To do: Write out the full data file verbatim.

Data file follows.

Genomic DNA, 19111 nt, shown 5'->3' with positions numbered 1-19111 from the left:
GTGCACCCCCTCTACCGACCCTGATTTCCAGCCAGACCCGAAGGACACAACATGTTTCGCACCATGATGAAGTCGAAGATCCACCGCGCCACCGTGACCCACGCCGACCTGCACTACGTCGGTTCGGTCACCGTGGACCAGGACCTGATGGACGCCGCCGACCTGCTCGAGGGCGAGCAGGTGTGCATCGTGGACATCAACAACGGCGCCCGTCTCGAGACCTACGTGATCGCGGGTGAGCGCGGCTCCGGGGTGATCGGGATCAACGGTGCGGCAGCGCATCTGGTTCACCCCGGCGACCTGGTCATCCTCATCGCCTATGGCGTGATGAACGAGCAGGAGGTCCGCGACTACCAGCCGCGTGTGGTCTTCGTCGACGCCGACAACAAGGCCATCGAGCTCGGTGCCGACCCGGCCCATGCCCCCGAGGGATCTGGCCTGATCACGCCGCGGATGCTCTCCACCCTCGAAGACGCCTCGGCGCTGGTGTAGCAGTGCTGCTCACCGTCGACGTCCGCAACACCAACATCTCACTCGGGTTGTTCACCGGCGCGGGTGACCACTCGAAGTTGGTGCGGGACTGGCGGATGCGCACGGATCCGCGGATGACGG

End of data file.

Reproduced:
Genomic DNA, 19111 nt, shown 5'->3' with positions numbered 1-19111 from the left:
GTGCACCCCCTCTACCGACCCTGATTTCCAGCCAGACCCGAAGGACACAACATGTTTCGCACCATGATGAAGTCGAAGATCCACCGCGCCACCGTGACCCACGCCGACCTGCACTACGTCGGTTCGGTCACCGTGGACCAGGACCTGATGGACGCCGCCGACCTGCTCGAGGGCGAGCAGGTGTGCATCGTGGACATCAACAACGGCGCCCGTCTCGAGACCTACGTGATCGCGGGTGAGCGCGGCTCCGGGGTGATCGGGATCAACGGTGCGGCAGCGCATCTGGTTCACCCCGGCGACCTGGTCATCCTCATCGCCTATGGCGTGATGAACGAGCAGGAGGTCCGCGACTACCAGCCGCGTGTGGTCTTCGTCGACGCCGACAACAAGGCCATCGAGCTCGGTGCCGACCCGGCCCATGCCCCCGAGGGATCTGGCCTGATCACGCCGCGGATGCTCTCCACCCTCGAAGACGCCTCGGCGCTGGTGTAGCAGTGCTGCTCACCGTCGACGTCCGCAACACCAACATCTCACTCGGGTTGTTCACCGGCGCGGGTGACCACTCGAAGTTGGTGCGGGACTGGCGGATGCGCACGGATCCGCGGATGACGG